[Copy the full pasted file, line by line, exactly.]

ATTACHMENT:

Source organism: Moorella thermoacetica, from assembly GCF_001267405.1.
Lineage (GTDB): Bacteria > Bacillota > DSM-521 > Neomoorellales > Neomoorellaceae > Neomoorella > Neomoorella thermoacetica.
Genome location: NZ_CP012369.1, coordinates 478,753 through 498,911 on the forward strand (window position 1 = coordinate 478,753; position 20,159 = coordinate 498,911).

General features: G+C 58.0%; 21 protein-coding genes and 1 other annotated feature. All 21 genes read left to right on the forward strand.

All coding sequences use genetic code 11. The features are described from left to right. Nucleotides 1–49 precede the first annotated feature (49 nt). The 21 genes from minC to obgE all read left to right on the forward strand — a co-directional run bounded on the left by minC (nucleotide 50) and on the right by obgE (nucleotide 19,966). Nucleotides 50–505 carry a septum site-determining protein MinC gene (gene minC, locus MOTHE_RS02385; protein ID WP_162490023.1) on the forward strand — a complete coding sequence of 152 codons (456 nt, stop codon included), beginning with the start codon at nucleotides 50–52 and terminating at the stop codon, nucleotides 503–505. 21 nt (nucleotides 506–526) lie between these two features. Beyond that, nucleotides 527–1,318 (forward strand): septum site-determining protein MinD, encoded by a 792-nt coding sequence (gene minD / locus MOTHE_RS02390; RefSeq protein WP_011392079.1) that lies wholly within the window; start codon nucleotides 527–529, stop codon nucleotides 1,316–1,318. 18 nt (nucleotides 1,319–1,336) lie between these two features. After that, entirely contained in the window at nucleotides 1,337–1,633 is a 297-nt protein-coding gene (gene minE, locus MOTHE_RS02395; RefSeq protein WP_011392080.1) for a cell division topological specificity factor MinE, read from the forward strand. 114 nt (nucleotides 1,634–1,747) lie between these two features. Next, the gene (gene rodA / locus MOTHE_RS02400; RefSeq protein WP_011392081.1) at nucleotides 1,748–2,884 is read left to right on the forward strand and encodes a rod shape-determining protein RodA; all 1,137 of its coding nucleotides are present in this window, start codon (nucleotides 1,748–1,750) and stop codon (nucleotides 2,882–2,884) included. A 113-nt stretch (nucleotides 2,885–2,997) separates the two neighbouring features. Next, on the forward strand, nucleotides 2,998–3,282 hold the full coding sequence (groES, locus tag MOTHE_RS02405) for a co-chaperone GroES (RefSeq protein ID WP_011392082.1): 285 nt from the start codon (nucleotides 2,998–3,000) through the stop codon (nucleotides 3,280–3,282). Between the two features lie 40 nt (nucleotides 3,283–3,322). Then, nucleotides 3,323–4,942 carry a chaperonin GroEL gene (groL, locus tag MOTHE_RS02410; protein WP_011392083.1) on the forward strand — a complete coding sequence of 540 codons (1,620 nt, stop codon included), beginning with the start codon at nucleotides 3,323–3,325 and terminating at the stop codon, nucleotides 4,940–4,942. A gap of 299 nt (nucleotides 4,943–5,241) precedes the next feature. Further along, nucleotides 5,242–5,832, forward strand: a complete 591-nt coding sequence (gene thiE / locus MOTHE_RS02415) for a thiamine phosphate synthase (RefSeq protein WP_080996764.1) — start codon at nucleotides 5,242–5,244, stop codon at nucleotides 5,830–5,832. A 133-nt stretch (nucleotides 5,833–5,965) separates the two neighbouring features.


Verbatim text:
Source organism: Moorella thermoacetica, from assembly GCF_001267405.1.
Lineage (GTDB): Bacteria > Bacillota > DSM-521 > Neomoorellales > Neomoorellaceae > Neomoorella > Neomoorella thermoacetica.
Genome location: NZ_CP012369.1, coordinates 478,753 through 498,911 on the forward strand (window position 1 = coordinate 478,753; position 20,159 = coordinate 498,911).

General features: G+C 58.0%; 21 protein-coding genes and 1 other annotated feature. All 21 genes read left to right on the forward strand.

All coding sequences use genetic code 11. The features are described from left to right. Nucleotides 1–49 precede the first annotated feature (49 nt). The 21 genes from minC to obgE all read left to right on the forward strand — a co-directional run bounded on the left by minC (nucleotide 50) and on the right by obgE (nucleotide 19,966). Nucleotides 50–505 carry a septum site-determining protein MinC gene (gene minC, locus MOTHE_RS02385; protein ID WP_162490023.1) on the forward strand — a complete coding sequence of 152 codons (456 nt, stop codon included), beginning with the start codon at nucleotides 50–52 and terminating at the stop codon, nucleotides 503–505. 21 nt (nucleotides 506–526) lie between these two features. Beyond that, nucleotides 527–1,318 (forward strand): septum site-determining protein MinD, encoded by a 792-nt coding sequence (gene minD / locus MOTHE_RS02390; RefSeq protein WP_011392079.1) that lies wholly within the window; start codon nucleotides 527–529, stop codon nucleotides 1,316–1,318. 18 nt (nucleotides 1,319–1,336) lie between these two features. After that, entirely contained in the window at nucleotides 1,337–1,633 is a 297-nt protein-coding gene (gene minE, locus MOTHE_RS02395; RefSeq protein WP_011392080.1) for a cell division topological specificity factor MinE, read from the forward strand. 114 nt (nucleotides 1,634–1,747) lie between these two features. Next, the gene (gene rodA / locus MOTHE_RS02400; RefSeq protein WP_011392081.1) at nucleotides 1,748–2,884 is read left to right on the forward strand and encodes a rod shape-determining protein RodA; all 1,137 of its coding nucleotides are present in this window, start codon (nucleotides 1,748–1,750) and stop codon (nucleotides 2,882–2,884) included. A 113-nt stretch (nucleotides 2,885–2,997) separates the two neighbouring features. Next, on the forward strand, nucleotides 2,998–3,282 hold the full coding sequence (groES, locus tag MOTHE_RS02405) for a co-chaperone GroES (RefSeq protein ID WP_011392082.1): 285 nt from the start codon (nucleotides 2,998–3,000) through the stop codon (nucleotides 3,280–3,282). Between the two features lie 40 nt (nucleotides 3,283–3,322). Then, nucleotides 3,323–4,942 carry a chaperonin GroEL gene (groL, locus tag MOTHE_RS02410; protein WP_011392083.1) on the forward strand — a complete coding sequence of 540 codons (1,620 nt, stop codon included), beginning with the start codon at nucleotides 3,323–3,325 and terminating at the stop codon, nucleotides 4,940–4,942. A gap of 299 nt (nucleotides 4,943–5,241) precedes the next feature. Further along, nucleotides 5,242–5,832, forward strand: a complete 591-nt coding sequence (gene thiE / locus MOTHE_RS02415) for a thiamine phosphate synthase (RefSeq protein WP_080996764.1) — start codon at nucleotides 5,242–5,244, stop codon at nucleotides 5,830–5,832. A 133-nt stretch (nucleotides 5,833–5,965) separates the two neighbouring features.